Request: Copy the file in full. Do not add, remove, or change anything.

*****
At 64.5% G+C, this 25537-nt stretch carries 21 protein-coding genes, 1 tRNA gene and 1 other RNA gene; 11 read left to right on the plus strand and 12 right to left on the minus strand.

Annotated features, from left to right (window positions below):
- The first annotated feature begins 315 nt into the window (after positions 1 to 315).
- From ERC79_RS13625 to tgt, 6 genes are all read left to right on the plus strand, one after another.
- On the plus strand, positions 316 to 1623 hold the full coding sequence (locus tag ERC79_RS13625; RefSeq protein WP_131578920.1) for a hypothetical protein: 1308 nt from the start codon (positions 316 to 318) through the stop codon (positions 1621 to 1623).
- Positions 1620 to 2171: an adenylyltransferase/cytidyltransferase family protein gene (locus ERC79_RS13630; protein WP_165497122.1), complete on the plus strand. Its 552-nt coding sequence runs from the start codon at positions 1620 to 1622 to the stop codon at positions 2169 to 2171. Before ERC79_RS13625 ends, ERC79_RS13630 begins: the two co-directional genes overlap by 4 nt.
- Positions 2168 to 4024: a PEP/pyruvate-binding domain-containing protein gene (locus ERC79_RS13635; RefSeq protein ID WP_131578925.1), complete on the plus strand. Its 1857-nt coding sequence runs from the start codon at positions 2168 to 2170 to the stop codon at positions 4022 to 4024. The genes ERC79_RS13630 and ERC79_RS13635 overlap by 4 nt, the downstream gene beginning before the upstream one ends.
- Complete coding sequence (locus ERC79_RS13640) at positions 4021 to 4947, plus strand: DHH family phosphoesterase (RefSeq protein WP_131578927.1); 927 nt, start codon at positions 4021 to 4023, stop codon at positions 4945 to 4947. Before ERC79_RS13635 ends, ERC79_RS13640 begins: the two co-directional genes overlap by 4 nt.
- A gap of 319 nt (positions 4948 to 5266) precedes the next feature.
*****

At 64.5% G+C, this 25537-nt stretch carries 21 protein-coding genes, 1 tRNA gene and 1 other RNA gene; 11 read left to right on the plus strand and 12 right to left on the minus strand.

Annotated features, from left to right (window positions below):
- The first annotated feature begins 315 nt into the window (after positions 1 to 315).
- From ERC79_RS13625 to tgt, 6 genes are all read left to right on the plus strand, one after another.
- On the plus strand, positions 316 to 1623 hold the full coding sequence (locus tag ERC79_RS13625; RefSeq protein WP_131578920.1) for a hypothetical protein: 1308 nt from the start codon (positions 316 to 318) through the stop codon (positions 1621 to 1623).
- Positions 1620 to 2171: an adenylyltransferase/cytidyltransferase family protein gene (locus ERC79_RS13630; protein WP_165497122.1), complete on the plus strand. Its 552-nt coding sequence runs from the start codon at positions 1620 to 1622 to the stop codon at positions 2169 to 2171. Before ERC79_RS13625 ends, ERC79_RS13630 begins: the two co-directional genes overlap by 4 nt.
- Positions 2168 to 4024: a PEP/pyruvate-binding domain-containing protein gene (locus ERC79_RS13635; RefSeq protein ID WP_131578925.1), complete on the plus strand. Its 1857-nt coding sequence runs from the start codon at positions 2168 to 2170 to the stop codon at positions 4022 to 4024. The genes ERC79_RS13630 and ERC79_RS13635 overlap by 4 nt, the downstream gene beginning before the upstream one ends.
- Complete coding sequence (locus ERC79_RS13640) at positions 4021 to 4947, plus strand: DHH family phosphoesterase (RefSeq protein WP_131578927.1); 927 nt, start codon at positions 4021 to 4023, stop codon at positions 4945 to 4947. Before ERC79_RS13635 ends, ERC79_RS13640 begins: the two co-directional genes overlap by 4 nt.
- A gap of 319 nt (positions 4948 to 5266) precedes the next feature.